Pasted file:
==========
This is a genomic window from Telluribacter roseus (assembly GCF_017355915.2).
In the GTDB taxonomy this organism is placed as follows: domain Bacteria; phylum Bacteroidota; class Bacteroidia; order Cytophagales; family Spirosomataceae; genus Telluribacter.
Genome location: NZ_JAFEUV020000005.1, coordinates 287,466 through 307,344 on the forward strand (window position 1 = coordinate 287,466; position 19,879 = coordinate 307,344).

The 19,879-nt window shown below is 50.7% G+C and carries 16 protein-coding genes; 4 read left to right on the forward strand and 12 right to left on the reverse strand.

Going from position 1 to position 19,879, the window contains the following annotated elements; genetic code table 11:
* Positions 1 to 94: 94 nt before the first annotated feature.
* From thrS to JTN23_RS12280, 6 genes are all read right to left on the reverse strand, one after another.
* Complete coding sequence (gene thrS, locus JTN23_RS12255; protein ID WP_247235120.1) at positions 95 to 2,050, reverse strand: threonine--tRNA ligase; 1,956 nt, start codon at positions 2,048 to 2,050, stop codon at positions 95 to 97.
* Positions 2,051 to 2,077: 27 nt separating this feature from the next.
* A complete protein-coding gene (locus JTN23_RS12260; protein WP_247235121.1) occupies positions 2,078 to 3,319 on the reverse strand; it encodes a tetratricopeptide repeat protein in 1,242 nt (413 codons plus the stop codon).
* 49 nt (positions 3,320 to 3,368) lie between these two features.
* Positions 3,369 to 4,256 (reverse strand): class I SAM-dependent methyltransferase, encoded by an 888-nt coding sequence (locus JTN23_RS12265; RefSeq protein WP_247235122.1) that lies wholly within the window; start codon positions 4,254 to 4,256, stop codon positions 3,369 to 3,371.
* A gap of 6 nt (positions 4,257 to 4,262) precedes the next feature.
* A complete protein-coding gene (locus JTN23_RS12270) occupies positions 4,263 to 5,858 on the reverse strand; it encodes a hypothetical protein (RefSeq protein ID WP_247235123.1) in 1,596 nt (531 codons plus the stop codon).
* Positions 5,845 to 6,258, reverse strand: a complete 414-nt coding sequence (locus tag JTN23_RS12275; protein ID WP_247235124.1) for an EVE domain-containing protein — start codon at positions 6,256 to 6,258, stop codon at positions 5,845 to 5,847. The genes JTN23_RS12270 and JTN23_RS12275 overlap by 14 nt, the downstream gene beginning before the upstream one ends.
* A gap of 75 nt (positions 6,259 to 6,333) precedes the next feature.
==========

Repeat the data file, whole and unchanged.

This is a genomic window from Telluribacter roseus (assembly GCF_017355915.2).
In the GTDB taxonomy this organism is placed as follows: domain Bacteria; phylum Bacteroidota; class Bacteroidia; order Cytophagales; family Spirosomataceae; genus Telluribacter.
Genome location: NZ_JAFEUV020000005.1, coordinates 287,466 through 307,344 on the forward strand (window position 1 = coordinate 287,466; position 19,879 = coordinate 307,344).

The 19,879-nt window shown below is 50.7% G+C and carries 16 protein-coding genes; 4 read left to right on the forward strand and 12 right to left on the reverse strand.

Going from position 1 to position 19,879, the window contains the following annotated elements; genetic code table 11:
* Positions 1 to 94: 94 nt before the first annotated feature.
* From thrS to JTN23_RS12280, 6 genes are all read right to left on the reverse strand, one after another.
* Complete coding sequence (gene thrS, locus JTN23_RS12255; protein ID WP_247235120.1) at positions 95 to 2,050, reverse strand: threonine--tRNA ligase; 1,956 nt, start codon at positions 2,048 to 2,050, stop codon at positions 95 to 97.
* Positions 2,051 to 2,077: 27 nt separating this feature from the next.
* A complete protein-coding gene (locus JTN23_RS12260; protein WP_247235121.1) occupies positions 2,078 to 3,319 on the reverse strand; it encodes a tetratricopeptide repeat protein in 1,242 nt (413 codons plus the stop codon).
* 49 nt (positions 3,320 to 3,368) lie between these two features.
* Positions 3,369 to 4,256 (reverse strand): class I SAM-dependent methyltransferase, encoded by an 888-nt coding sequence (locus JTN23_RS12265; RefSeq protein WP_247235122.1) that lies wholly within the window; start codon positions 4,254 to 4,256, stop codon positions 3,369 to 3,371.
* A gap of 6 nt (positions 4,257 to 4,262) precedes the next feature.
* A complete protein-coding gene (locus JTN23_RS12270) occupies positions 4,263 to 5,858 on the reverse strand; it encodes a hypothetical protein (RefSeq protein ID WP_247235123.1) in 1,596 nt (531 codons plus the stop codon).
* Positions 5,845 to 6,258, reverse strand: a complete 414-nt coding sequence (locus tag JTN23_RS12275; protein ID WP_247235124.1) for an EVE domain-containing protein — start codon at positions 6,256 to 6,258, stop codon at positions 5,845 to 5,847. The genes JTN23_RS12270 and JTN23_RS12275 overlap by 14 nt, the downstream gene beginning before the upstream one ends.
* A gap of 75 nt (positions 6,259 to 6,333) precedes the next feature.